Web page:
IOWA CITY, IA - James Holmes, 24, the man accused of killing 12 and injuring 58 people while on a shooting rampage at a "The Dark Knight Rises" premiere in Colorado last month, was denied admission to University of Iowa by faculty members who were adamant that he should not be allowed in.
In response to a records request, the University of Iowa has released e-mails from applications to the school's neuroscience graduate program in January 2011. Holmes, a gifted neuroscience student, had apparently applied to become a member of the department's graduate program.
“Do NOT offer admission under any circumstances,” wrote Daniel Tranel, a professor of neurology, in an e-mail about Holmes' application.
However, the biggest question - what red flags prompted UI to deny Holmes - remains unanswered.
UI spokesman Tom Moore said on Thursday that the university could offer little additional information beyond the documents that have been released.
"The search committee felt that Mr. Holmes would not be a good fit for our program," Moore said.
He added that "the committee made the decision and the university supports the committee's decision."
Moore said he cannot elaborate further due to confidentiality restrictions under the Federal Educational Rights and Privacy Act. He said while the applications of a student not admitted is a public record, the application interview is confidential.
You can read the documents, which have been redacted by the university, attached to this post at the right.
A second professor chimed in two days after on Tranel's e-mail thread. He agreed with Tranel's assessment.
"I agree with Dan, do not admit," Professor Mark Blumberg wrote.
Tranel did not respond to phone or email requests seeking comment.
Blumberg responded to an email saying, "I don't have any specific recollections of his interview and so don't have anything to add."
Holmes' application is listed as being denied on Jan. 28, 2011, among a pool of seven candidates. The reaction from Tranel, which was sent on Jan. 30, was markedly more negative than it was to the other applicants, some of whom he praised as "stellar" and "solid," whose names have been redacted from the document.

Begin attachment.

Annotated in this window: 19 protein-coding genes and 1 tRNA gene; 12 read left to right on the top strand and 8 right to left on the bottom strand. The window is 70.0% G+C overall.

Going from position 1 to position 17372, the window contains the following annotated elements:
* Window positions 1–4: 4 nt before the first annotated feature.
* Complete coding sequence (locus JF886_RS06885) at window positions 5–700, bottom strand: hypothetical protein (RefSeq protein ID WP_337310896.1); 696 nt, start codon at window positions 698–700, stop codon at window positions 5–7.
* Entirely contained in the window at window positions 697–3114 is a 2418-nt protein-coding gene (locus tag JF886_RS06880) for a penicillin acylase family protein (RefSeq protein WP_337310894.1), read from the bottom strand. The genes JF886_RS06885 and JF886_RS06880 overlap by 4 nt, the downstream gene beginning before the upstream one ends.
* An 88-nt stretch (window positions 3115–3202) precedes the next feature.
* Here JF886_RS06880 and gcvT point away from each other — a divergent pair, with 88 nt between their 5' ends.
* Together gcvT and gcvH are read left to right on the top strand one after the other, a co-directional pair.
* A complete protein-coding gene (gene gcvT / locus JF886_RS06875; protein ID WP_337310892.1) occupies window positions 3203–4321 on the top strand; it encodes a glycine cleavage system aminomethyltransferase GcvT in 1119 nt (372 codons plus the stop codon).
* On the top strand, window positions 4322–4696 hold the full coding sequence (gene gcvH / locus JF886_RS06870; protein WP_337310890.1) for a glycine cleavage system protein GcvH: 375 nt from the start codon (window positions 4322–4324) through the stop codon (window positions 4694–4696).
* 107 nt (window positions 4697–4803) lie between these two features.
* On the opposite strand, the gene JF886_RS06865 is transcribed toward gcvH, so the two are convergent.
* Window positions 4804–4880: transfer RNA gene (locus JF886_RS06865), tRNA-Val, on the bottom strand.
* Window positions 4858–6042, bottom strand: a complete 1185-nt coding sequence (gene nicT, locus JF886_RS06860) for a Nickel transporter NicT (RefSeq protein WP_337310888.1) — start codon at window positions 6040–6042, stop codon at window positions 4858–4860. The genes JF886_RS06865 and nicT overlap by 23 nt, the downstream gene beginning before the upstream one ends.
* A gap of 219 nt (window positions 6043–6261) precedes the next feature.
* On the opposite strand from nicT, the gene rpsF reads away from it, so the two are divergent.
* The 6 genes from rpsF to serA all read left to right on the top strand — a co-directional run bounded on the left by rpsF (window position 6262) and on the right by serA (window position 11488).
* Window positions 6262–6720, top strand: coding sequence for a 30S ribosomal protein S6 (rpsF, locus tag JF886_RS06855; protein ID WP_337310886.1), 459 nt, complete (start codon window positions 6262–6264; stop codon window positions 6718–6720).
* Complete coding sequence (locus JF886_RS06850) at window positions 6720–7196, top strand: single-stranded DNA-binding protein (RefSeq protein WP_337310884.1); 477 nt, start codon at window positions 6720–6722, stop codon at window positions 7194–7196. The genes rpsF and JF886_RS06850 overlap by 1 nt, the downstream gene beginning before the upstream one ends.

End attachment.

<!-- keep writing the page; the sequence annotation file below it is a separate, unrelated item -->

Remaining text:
Holmes' application for the 2011-12 school year was submitted on Oct. 14, 2010. It depicts Holmes as an exceptional student.
Holmes did his neurology studies as an undergraduate at the University of California-Riverside, where he had nearly a 4.0 grade point average. An unnamed professor there provided Holmes with a letter of recommendation that identified his "general all around scientific ability" as "truly exceptional."
He identified himself as aspiring to become a cognitive neuroscientist, who was interested in research related to memory and continuing on after school in an academic or public setting.
"My lifelong goal is to increase the efficiency of how human beings learn and remember," he wrote in an essay in his application.
"I have always fascinated by the complexities to a long lost thought seemingly arising out of nowhere into a stream of awareness," he wrote. "These fascinations likely stemmed from my interest in puzzles and paradoxes as an adolescent and continued through my curiosity in academic research."
He continued to reflect on his upbringing in the essay.
"Looking back, my life could have gone in a completely different direction had I not possessed the foresight to choose the path of knowledge," he wrote.
And, added, "I too will bring my past, specifically my strong moral upbringing. In addition, I will also exemplify my resolution and clairvoyance in problem solving."
Holmes also applied to Texas A&M, Universities of Michigan, Alabama and Colorado and Kansas University, according to his application to Iowa.
His admission to the University of Illinois grad school program was accepted and financial assistance was offered as part of the package. Holmes instead chose to attend classes at the University of Colorado.
But a year and half after applying to Iowa, Holmes dropped out of the program at Colorado. Soon after, 12 people were killed and 58 were injured in the shooting at an Aurora, Colo. movie theater in July.
Holmes has since been charged with multiple counts of murder for the crime. The primary difficulty prosecutors may face in this trial is whether or not they can prove that Holmes is sane.